They should make that the final question on Who Wants To Be a Millionaire!
Well the browser made a request that the server cannot service because the information the client provided is in a format that cannot be handled by the server. However, this isn't the server's fault for not supporting the data the client provided, it's the client's fault for not listening to the server's Acccept-* headers and providing data in an inappropriate encoding. That would make it a Client Error (400 series error code).
- My first instinct is 400 Bad Request is the appropriate response in this case.
- 405 Method Not Allowed isn't right because it refers to the HTTP verb being one that isn't allowed.
- 406 Not Acceptable looks like it might have promise, but it refers to the server being unable to provide data to the client that satisfies the Accept-* request headers that it sent. This doesn't seem like it would fit your case.
- 412 Precondition Failed is rather vaguely defined. It might be appropriate, but I wouldn't bet on it.
- 415 Unsupported Media Type isn't right because it's not the data type that's being rejected, it's the encoding format.
After that we get into the realm of non-standard response codes.
- 422 Unprocessable Entity describes a response that should be returned if the request was well-formed but if it was semantically incorrect in some way. This seems like a good fit, but it's a WebDAV extension to HTTP and not standard.
Given the above, I'd personally opt for 400 Bad Request. If any other HTTP experts have a better candidate though, I'd listen to them instead. ;)
UPDATE: I'd previously been referencing the HTTP statuses from their page on Wikipedia. Whilst the information there seems to be accurate, it's also less than thorough. Looking at the specs from W3C gives a lot more information on HTTP 406, and it's leading me to think that 406 might be the right code after all.
10.4.7 406 Not Acceptable
The resource identified by the request is only capable of generating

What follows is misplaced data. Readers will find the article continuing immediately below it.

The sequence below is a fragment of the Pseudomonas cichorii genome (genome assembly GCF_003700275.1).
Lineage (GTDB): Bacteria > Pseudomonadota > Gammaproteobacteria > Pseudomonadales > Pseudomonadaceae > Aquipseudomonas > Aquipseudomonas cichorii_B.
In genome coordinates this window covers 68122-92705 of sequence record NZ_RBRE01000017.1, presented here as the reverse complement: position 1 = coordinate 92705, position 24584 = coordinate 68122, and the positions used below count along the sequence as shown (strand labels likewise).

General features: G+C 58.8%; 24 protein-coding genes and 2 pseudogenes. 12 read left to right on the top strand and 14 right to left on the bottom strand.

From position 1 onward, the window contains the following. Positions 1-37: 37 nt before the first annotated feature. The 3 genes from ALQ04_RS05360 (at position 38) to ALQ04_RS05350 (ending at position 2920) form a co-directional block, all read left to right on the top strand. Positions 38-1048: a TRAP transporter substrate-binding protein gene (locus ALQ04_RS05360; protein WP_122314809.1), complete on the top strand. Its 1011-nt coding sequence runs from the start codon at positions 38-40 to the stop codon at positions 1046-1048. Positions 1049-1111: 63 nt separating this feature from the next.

response entities which have content characteristics not acceptable
according to the accept headers sent in the request.
Unless it was a HEAD request, the response SHOULD include an entity
containing a list of available entity characteristics and location(s)
from which the user or user agent can choose the one most appropriate.
The entity format is specified by the media type given in the
Content-Type header field. Depending upon the format and the
capabilities of the user agent, selection of the most appropriate
choice MAY be performed automatically. However, this specification
does not define any standard for such automatic selection.
Note: HTTP/1.1 servers are allowed to return responses which are
not acceptable according to the accept headers sent in the
request. In some cases, this may even be preferable to sending a
406 response. User agents are encouraged to inspect the headers of
an incoming response to determine if it is acceptable.
If the response could be unacceptable, a user agent SHOULD temporarily
stop receipt of more data and query the user for a decision on further
While it does mention the Content-Type header explicitly, the wording mentions "entity characteristics", which you could read as covering stuff like GZIP versus DEFLATE compression.
One thing worth noting is that the spec says that it may be appropriate to just send the data as is, along with the headers to tell the client what format it's in and what encoding it uses, and just leave it for the client to sort out. So if the client sends a header indicating it accepts GZIP compression, but the server can only generate a response with DEFLATE, then sending that along with headers saying it's DEFLATE should be okay (depending on the context).
- Client: Give me a GZIPPED page.
- Server: Sorry, no can do. I can DEFLATE pack it for you. Here's the DEFLATE packed page. Is that okay for you?
- Client: Welllll... I didn't really want DEFLATE, but I can decode it okay so I'll take it.
- Client: I think I'll have to clear that with my user. Hold on.